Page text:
Last week I predicted that Kaberle would not be traded in “In Brian Burke’s Shoes: Keeping Kaberle” article. Since Sunday, I’ve been analyzing Burke’s future plans this upcoming season. From what I’ve thought about, the future looks bright for the blue and white.
In Burke’s attempt to trade Kaberle, though unsuccessful, he is now armed with new knowledge of available players in the market – at least “double digit” of them that include veterans and prospects alike. Of those “serious” offers we have heard about, count on Burke go after those guys by the trade deadline.
Burke’s Secret Weapon: Goaltenders
How exactly is Burke going to get those forwards? The answer lies in the very back-end: Goaltending. Because a decent, young goalie is a rare commodity in the NHL, Burke has the advantage of swapping one of his goal keepers for a forward. In the net Leafs have Giguere, Gustavsson, Rynnas, Scrivens, and Reimer. Burke will continue to monitor the free-agent pool for young talented goaltenders.
Besides Giguere and Gustavsson “the Monster”, I can see Burke trading any of the other goaltenders mid-way through the season if the Leafs are out of playoff position – especially James Reimer. Why Reimer? Because trading Scrivens or Rynnas may hurt Burke’s business integrity. Reimer, on the other hand, was Leaf’s own draft pick - just like Justin Pogge. Rynnas and Scrivens both signed with the Leafs after the Pogge-trade.
The best time to trade a prospect goalie is around midway through the season; at that point NHL top-six forwards will still be available. Near the trade-deadline however, Burke will look no further than J.S. Giguere to make a splash. With playoff picture becoming clearer, playoff-bound teams will be buyers looking to upgrade. Teams like Philadelphia who has unstable goaltending problems will be interested in veteran goaltenders; this is when Burke bids farewell to his faithful J.S. Giguere. Giguere at trade-line should fetch a decent prospect and/or a high draft pick.
Shallow as the kiddie pool is the Leafs front-line. If I’m not mistaken, he and his scouts are studying the free-agent pool everyday. With tremendous amount of cash, expect Burke to pick up a couple of veterans and young talents here and there.
Names? I'm sure you already have some ideas.
We all know Leafs have plenty of those around. Kaberle, Komisarek, Schenn, Gunnarson, Phaneuf, Beauchmin, Finger, and Lebda. Unlike many others, I don’t think Burke will bury Finger in the minors. Instead, I can see Burke putting Schenn or Gunnarson in the minors until he’s hungry and feisty. I won’t get into the nuts and bolts, but I believe Finger is the most under-rated defense on Leafs roster. Like some others have said earlier, Finger is NOT Kessel, he’s not brought in to score goals.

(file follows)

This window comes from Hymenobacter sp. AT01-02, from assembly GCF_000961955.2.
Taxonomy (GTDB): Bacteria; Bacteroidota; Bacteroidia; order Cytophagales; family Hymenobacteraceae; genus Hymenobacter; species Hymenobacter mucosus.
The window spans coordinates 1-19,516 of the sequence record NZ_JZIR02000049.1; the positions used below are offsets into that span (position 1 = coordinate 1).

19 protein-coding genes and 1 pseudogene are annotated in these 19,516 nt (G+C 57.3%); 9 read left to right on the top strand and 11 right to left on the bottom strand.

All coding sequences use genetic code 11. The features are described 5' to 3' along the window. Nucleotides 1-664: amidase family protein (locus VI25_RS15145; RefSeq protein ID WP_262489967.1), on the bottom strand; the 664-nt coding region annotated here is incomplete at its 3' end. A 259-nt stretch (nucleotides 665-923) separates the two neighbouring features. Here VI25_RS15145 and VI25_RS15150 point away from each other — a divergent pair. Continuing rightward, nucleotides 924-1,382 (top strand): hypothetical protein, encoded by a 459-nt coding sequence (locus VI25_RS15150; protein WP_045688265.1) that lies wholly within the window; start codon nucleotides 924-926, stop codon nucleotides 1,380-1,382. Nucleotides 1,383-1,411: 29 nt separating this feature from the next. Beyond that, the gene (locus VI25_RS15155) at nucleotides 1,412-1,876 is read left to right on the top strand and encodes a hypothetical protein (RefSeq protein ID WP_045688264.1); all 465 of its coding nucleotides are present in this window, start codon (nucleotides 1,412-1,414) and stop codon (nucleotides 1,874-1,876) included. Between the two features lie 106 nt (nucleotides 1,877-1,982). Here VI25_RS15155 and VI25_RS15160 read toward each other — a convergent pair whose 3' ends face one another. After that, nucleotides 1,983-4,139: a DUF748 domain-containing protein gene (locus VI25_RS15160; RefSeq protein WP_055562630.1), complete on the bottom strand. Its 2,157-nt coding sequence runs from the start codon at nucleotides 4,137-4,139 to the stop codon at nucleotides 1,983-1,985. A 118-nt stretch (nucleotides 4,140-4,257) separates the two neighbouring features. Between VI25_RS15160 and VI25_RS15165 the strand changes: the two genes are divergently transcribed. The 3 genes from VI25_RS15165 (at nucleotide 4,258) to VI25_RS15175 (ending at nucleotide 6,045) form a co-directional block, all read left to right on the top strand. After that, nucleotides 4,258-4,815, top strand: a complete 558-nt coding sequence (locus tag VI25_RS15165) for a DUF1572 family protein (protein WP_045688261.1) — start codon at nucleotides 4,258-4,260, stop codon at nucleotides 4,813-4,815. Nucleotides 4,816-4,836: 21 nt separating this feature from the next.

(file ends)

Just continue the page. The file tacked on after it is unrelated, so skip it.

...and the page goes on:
As for the defense line-up on opening night, Burke and Wilson may put players like Mikus and Aulie who have size and skating ability to start the first few weeks. These guys are hyped about playing in the NHL, they’ll deliver high-intensity and energy. Burke will keep his core-defense group, and likely trade those who are in their 30’s: Kaberle, Beauchmin, Finger if a deal comes up.
When I predicted Kaberle won’t be traded by the 15th, I knew this could be a greater plan. The reason Burke was unable to get a “ridiculously awesome” deal for Kaberle is because A. Kaberle didn’t have that great of a year, and B. Kaberle has one year left in his contract. To obtain maximum value for Kaberle, Burke will undoubtedly extend Kaberle’s contract, likely another two years, and pray every night that he won’t get hurt. If you take a look at Kaberle’s stats midway through the season, you’ll find him a very attractive piece for any team in the playoffs. If the Leafs aren’t in the playoff race at the deadline, expect Kaberle to be shipped out. He has a no-trade clause, but that doesn’t guarantee Kaberle won’t be traded. Remember the ‘list’ Kaberle gave last year at the trade deadline?
So there you have it, Burke’s weapon depository. With all those weapons handy, more change will come.